Now with the above in mind ... Guns have already been banned (note gun crime in the uk quintupled after the ban). Knives cannot be banned as the legal definition of a knife proved impossible but a beleaguered govt must be seen to do something, anything and the favourite of the current govt is to ban things. It makes them look like they are doing something. The legislation already exists to deal with knife carriers but the political will isnt there ... no prison space, the fear of public opinion if crime figures skyrocketed if police enforced a knife ban and the fact that the streets in the UK are heavily under policed due to govt underfunding. Police in the UK spend 1 hr per day on the streets and the rest shuffling paper or attending court where they will sit in a room doing nohing for hours until called to give evidence.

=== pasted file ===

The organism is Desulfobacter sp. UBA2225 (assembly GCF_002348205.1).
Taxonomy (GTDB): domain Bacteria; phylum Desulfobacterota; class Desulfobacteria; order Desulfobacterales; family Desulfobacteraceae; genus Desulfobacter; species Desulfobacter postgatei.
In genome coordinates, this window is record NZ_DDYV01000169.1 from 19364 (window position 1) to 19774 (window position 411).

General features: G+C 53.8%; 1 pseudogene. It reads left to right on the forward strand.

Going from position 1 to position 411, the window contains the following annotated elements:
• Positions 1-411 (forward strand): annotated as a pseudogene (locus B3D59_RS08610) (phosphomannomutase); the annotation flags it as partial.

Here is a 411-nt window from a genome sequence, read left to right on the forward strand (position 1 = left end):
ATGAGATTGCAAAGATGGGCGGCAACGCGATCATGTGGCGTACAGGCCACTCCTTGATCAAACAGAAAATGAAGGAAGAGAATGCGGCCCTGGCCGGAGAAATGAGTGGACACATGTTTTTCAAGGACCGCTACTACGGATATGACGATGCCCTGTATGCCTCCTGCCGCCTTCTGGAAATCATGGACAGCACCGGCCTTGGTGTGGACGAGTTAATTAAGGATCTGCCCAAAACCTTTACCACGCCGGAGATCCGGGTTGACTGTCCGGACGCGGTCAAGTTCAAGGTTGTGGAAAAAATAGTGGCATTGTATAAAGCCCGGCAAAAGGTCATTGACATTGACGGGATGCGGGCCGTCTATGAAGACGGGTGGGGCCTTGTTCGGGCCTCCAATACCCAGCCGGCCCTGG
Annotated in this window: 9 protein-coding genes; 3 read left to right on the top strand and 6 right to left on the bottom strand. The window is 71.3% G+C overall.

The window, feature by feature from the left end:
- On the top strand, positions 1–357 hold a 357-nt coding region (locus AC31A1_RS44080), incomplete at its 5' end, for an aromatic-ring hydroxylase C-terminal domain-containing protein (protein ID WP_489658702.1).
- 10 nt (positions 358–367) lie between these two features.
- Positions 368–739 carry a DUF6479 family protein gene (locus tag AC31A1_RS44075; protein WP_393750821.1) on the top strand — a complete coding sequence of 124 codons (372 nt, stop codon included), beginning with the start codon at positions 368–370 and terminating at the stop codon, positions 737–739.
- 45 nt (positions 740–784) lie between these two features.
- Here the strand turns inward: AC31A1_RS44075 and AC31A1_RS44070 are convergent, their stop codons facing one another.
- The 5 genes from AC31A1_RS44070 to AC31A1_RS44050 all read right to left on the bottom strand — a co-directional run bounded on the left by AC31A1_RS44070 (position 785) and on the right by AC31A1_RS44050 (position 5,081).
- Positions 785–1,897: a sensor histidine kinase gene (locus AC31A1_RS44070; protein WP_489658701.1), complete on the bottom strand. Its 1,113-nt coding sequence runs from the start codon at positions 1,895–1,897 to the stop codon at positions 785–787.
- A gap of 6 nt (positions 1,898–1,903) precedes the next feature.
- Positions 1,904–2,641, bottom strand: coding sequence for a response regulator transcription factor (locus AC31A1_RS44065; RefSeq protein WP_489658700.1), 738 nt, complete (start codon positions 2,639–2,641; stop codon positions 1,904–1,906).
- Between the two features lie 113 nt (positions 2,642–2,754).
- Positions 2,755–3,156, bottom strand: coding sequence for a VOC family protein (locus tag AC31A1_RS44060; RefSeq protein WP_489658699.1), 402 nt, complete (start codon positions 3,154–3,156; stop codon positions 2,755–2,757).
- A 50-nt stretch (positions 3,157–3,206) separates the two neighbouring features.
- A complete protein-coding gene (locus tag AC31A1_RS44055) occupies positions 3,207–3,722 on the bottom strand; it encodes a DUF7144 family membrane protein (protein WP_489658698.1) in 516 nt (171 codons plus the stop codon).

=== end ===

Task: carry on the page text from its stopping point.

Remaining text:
Now the scapegoat in this situation is the sword. Now over the last 5 years there have been a total of 100 assaults & 6 murders with katanas. This pales into insignificant next to the thousands of knifings during the same time - the percentage is something like 0.1% of attacks involve swords.
Now its ALWAYS katanas as they are readily available in certain shops for knocked down prices and the appeal to a nasty little sub class we have in the uk - the Ned or Chav. Violent, gang orientated, feral teens who have grown up in a society that isn't allowed to punish them as the little darlings need understanding. As a result they have no morality.